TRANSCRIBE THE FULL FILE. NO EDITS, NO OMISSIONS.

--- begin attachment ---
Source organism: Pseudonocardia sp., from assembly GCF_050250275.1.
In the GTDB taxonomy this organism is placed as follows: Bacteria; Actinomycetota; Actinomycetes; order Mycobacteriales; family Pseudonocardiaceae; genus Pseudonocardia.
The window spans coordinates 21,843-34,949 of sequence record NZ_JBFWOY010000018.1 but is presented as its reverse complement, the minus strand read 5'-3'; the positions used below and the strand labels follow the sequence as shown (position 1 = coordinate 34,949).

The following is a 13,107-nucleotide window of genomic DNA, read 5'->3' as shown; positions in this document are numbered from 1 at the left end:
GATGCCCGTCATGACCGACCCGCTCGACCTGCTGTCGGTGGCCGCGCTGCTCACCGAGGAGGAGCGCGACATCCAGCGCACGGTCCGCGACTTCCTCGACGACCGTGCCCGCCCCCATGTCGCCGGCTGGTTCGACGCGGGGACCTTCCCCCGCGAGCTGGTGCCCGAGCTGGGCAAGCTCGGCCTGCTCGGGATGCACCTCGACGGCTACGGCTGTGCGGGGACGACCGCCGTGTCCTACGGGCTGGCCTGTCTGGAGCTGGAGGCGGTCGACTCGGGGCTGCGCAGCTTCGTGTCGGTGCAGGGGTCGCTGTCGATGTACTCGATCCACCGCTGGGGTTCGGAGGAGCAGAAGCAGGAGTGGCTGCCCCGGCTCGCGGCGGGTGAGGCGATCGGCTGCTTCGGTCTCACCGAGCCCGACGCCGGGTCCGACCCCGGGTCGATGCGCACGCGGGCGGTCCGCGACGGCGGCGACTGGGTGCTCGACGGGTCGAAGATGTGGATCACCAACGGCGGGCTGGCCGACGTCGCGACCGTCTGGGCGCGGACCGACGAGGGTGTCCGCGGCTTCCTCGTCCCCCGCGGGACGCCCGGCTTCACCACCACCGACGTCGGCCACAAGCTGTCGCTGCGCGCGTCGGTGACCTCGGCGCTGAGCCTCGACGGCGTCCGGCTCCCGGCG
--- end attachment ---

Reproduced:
Source organism: Pseudonocardia sp., from assembly GCF_050250275.1.
In the GTDB taxonomy this organism is placed as follows: Bacteria; Actinomycetota; Actinomycetes; order Mycobacteriales; family Pseudonocardiaceae; genus Pseudonocardia.
The window spans coordinates 21,843-34,949 of sequence record NZ_JBFWOY010000018.1 but is presented as its reverse complement, the minus strand read 5'-3'; the positions used below and the strand labels follow the sequence as shown (position 1 = coordinate 34,949).

The following is a 13,107-nucleotide window of genomic DNA, read 5'->3' as shown; positions in this document are numbered from 1 at the left end:
GATGCCCGTCATGACCGACCCGCTCGACCTGCTGTCGGTGGCCGCGCTGCTCACCGAGGAGGAGCGCGACATCCAGCGCACGGTCCGCGACTTCCTCGACGACCGTGCCCGCCCCCATGTCGCCGGCTGGTTCGACGCGGGGACCTTCCCCCGCGAGCTGGTGCCCGAGCTGGGCAAGCTCGGCCTGCTCGGGATGCACCTCGACGGCTACGGCTGTGCGGGGACGACCGCCGTGTCCTACGGGCTGGCCTGTCTGGAGCTGGAGGCGGTCGACTCGGGGCTGCGCAGCTTCGTGTCGGTGCAGGGGTCGCTGTCGATGTACTCGATCCACCGCTGGGGTTCGGAGGAGCAGAAGCAGGAGTGGCTGCCCCGGCTCGCGGCGGGTGAGGCGATCGGCTGCTTCGGTCTCACCGAGCCCGACGCCGGGTCCGACCCCGGGTCGATGCGCACGCGGGCGGTCCGCGACGGCGGCGACTGGGTGCTCGACGGGTCGAAGATGTGGATCACCAACGGCGGGCTGGCCGACGTCGCGACCGTCTGGGCGCGGACCGACGAGGGTGTCCGCGGCTTCCTCGTCCCCCGCGGGACGCCCGGCTTCACCACCACCGACGTCGGCCACAAGCTGTCGCTGCGCGCGTCGGTGACCTCGGCGCTGAGCCTCGACGGCGTCCGGCTCCCGGCG